Fort Liberte Haiti Travel Pictures
Dajabon Dominican Republic & Ouanaminthe Haiti area, Hotels pics
Fort Liberte, Haiti (see map link): I'd come by road from Puerto Plata, Dominican Republic on my way to Cap-Haitien. On the way back, still on the Haiti side, we turned off the main highway to go about 4 km (2 1/2 miles) into Fort Liberte, a small village that was busy making improvements to its public areas. See below for hotels pictures.
How to get to Fort Liberte
A daily bus service that goes between Santiago DR and Cap-Haitien crosses the border here at Dajabon, Dominican Republic and Ouanaminthe, Haiti. Contact Caribe Tours, Rue 28A, Carenage (same zone as the Hotel Roi Christophe). See Hispaniola.com page for schedules.
Check with a travel agent: Agents in the Dominican Republic cities like Puerto Plata or Playa Dorada, or Santo Domingo often have the most up to date information for tours to Haiti or about renting a vehicle. The travel situation changes rapidly, and you will get the most current information from a local agent. Travel Information, map link at Haiti country page; Haiti books, Haiti art and Labadie photos.
Dajabon DR - Ouanaminthe Haiti Border Bridge Over Riviere Massacre
This bridge crosses the Massacre River (Riviere Masacre) at Dajabon, DR to Ouanaminthe, Haiti.
There are no hotels in Ouanaminthe, but tap taps run from here into Cap-Haitien.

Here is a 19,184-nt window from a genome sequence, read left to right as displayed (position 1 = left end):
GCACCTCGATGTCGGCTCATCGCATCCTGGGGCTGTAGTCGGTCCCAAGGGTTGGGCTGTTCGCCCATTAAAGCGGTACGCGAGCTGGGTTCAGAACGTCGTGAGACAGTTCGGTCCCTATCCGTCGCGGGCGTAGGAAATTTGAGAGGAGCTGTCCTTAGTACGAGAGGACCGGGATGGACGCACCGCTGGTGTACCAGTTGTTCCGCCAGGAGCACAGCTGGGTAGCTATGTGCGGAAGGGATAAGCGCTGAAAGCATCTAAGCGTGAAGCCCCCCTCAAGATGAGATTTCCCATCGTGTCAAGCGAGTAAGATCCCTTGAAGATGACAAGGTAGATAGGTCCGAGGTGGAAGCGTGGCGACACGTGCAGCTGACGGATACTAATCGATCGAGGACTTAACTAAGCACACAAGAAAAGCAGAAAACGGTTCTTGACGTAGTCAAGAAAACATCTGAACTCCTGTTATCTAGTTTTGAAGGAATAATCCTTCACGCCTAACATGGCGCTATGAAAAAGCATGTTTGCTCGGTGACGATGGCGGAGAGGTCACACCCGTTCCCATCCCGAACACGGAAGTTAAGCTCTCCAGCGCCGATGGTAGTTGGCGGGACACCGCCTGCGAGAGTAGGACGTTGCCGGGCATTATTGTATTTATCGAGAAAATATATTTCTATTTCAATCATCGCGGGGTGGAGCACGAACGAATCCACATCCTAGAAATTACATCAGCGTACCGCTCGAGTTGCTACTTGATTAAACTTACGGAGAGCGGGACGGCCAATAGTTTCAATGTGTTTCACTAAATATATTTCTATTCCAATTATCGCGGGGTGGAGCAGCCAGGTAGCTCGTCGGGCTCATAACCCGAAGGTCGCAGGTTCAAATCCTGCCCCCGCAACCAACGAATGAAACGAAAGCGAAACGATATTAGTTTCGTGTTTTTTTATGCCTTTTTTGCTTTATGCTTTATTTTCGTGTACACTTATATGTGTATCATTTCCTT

On the Haiti side, vendors were selling bottles of the renowned Barbancourt rum, reputed to be the world's finest.
The price varies depending on the quality -- the number of stars on the label -- but is around $10 USD per 750 ml (25 ounces) bottle.
The border fees (at the time I was here) to cross from the DR to Haiti (and back, each way) were $40 USD for the Haitian portion and 650 DOP (about $20 USD) for the DR portion.
Highway From DR Border to Cap-Haitien Haiti
The marked contrast between the lush and tidy Dominican Republic and the poverty of Haiti shows dramatically at the border crossing.
The DR seems positively First World compared to the bleakness of Haiti.
The paved roads to Dajabon, in the Dominican Republic, gave way to this typical Haiti road at Ouanaminthe.
I found this very disorienting, as if I'd crossed not only the geographical and political border, but also a border that divided the modern era and pre-Industrial Revolution era.
These young boys by the highway were running out with small buckets of gravel and sand they were using to fill potholes, in the hope that passing drivers would show their gratitude with a tip.
Highway near Fort Liberte
This is as good as it gets, and it is much better on the stretch of the highway shown here than it was in others.
It's 70 kilometres (43 1/2 miles) from Dajabon to Cap-Haitien, but it takes several hours, if the roads are good, and not washed out from rains. (See more Haiti highway.)
The Dominican Republic had paved roads, North American bank branch offices (I changed money at a Scotiabank in Dajabon) and Codatel offices with pay phones.